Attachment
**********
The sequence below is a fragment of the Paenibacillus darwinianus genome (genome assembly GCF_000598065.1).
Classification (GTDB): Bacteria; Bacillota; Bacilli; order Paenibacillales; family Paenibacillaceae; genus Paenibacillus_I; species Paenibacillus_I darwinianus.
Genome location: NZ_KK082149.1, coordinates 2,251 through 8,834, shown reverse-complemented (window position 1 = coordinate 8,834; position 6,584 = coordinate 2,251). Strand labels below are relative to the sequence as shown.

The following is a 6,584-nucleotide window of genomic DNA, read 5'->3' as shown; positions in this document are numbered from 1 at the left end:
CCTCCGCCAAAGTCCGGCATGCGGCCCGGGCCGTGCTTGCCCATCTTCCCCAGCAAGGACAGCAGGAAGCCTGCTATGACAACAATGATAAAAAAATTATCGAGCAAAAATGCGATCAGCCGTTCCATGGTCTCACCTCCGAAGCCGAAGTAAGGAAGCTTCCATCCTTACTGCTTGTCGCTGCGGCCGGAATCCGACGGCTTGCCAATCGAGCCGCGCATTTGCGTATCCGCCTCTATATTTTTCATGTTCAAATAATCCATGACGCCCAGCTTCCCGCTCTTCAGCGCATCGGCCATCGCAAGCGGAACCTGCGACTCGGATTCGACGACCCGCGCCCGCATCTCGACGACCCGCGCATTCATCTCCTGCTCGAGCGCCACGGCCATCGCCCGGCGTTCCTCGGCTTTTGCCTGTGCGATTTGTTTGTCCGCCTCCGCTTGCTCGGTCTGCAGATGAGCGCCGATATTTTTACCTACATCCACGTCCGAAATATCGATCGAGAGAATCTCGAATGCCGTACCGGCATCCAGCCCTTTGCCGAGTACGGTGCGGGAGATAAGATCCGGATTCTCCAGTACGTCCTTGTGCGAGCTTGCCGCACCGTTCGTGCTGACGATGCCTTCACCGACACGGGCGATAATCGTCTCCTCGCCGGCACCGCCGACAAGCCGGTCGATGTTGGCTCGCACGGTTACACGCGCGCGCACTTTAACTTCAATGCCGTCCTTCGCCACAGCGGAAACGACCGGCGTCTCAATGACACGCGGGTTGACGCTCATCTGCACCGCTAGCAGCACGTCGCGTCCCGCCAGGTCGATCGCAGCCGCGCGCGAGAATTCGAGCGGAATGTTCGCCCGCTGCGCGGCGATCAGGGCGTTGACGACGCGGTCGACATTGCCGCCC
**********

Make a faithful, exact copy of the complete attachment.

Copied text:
The sequence below is a fragment of the Paenibacillus darwinianus genome (genome assembly GCF_000598065.1).
Classification (GTDB): Bacteria; Bacillota; Bacilli; order Paenibacillales; family Paenibacillaceae; genus Paenibacillus_I; species Paenibacillus_I darwinianus.
Genome location: NZ_KK082149.1, coordinates 2,251 through 8,834, shown reverse-complemented (window position 1 = coordinate 8,834; position 6,584 = coordinate 2,251). Strand labels below are relative to the sequence as shown.

The following is a 6,584-nucleotide window of genomic DNA, read 5'->3' as shown; positions in this document are numbered from 1 at the left end:
CCTCCGCCAAAGTCCGGCATGCGGCCCGGGCCGTGCTTGCCCATCTTCCCCAGCAAGGACAGCAGGAAGCCTGCTATGACAACAATGATAAAAAAATTATCGAGCAAAAATGCGATCAGCCGTTCCATGGTCTCACCTCCGAAGCCGAAGTAAGGAAGCTTCCATCCTTACTGCTTGTCGCTGCGGCCGGAATCCGACGGCTTGCCAATCGAGCCGCGCATTTGCGTATCCGCCTCTATATTTTTCATGTTCAAATAATCCATGACGCCCAGCTTCCCGCTCTTCAGCGCATCGGCCATCGCAAGCGGAACCTGCGACTCGGATTCGACGACCCGCGCCCGCATCTCGACGACCCGCGCATTCATCTCCTGCTCGAGCGCCACGGCCATCGCCCGGCGTTCCTCGGCTTTTGCCTGTGCGATTTGTTTGTCCGCCTCCGCTTGCTCGGTCTGCAGATGAGCGCCGATATTTTTACCTACATCCACGTCCGAAATATCGATCGAGAGAATCTCGAATGCCGTACCGGCATCCAGCCCTTTGCCGAGTACGGTGCGGGAGATAAGATCCGGATTCTCCAGTACGTCCTTGTGCGAGCTTGCCGCACCGTTCGTGCTGACGATGCCTTCACCGACACGGGCGATAATCGTCTCCTCGCCGGCACCGCCGACAAGCCGGTCGATGTTGGCTCGCACGGTTACACGCGCGCGCACTTTAACTTCAATGCCGTCCTTCGCCACAGCGGAAACGACCGGCGTCTCAATGACACGCGGGTTGACGCTCATCTGCACCGCTAGCAGCACGTCGCGTCCCGCCAGGTCGATCGCAGCCGCGCGCGAGAATTCGAGCGGAATGTTCGCCCGCTGCGCGGCGATCAGGGCGTTGACGACGCGGTCGACATTGCCGCCC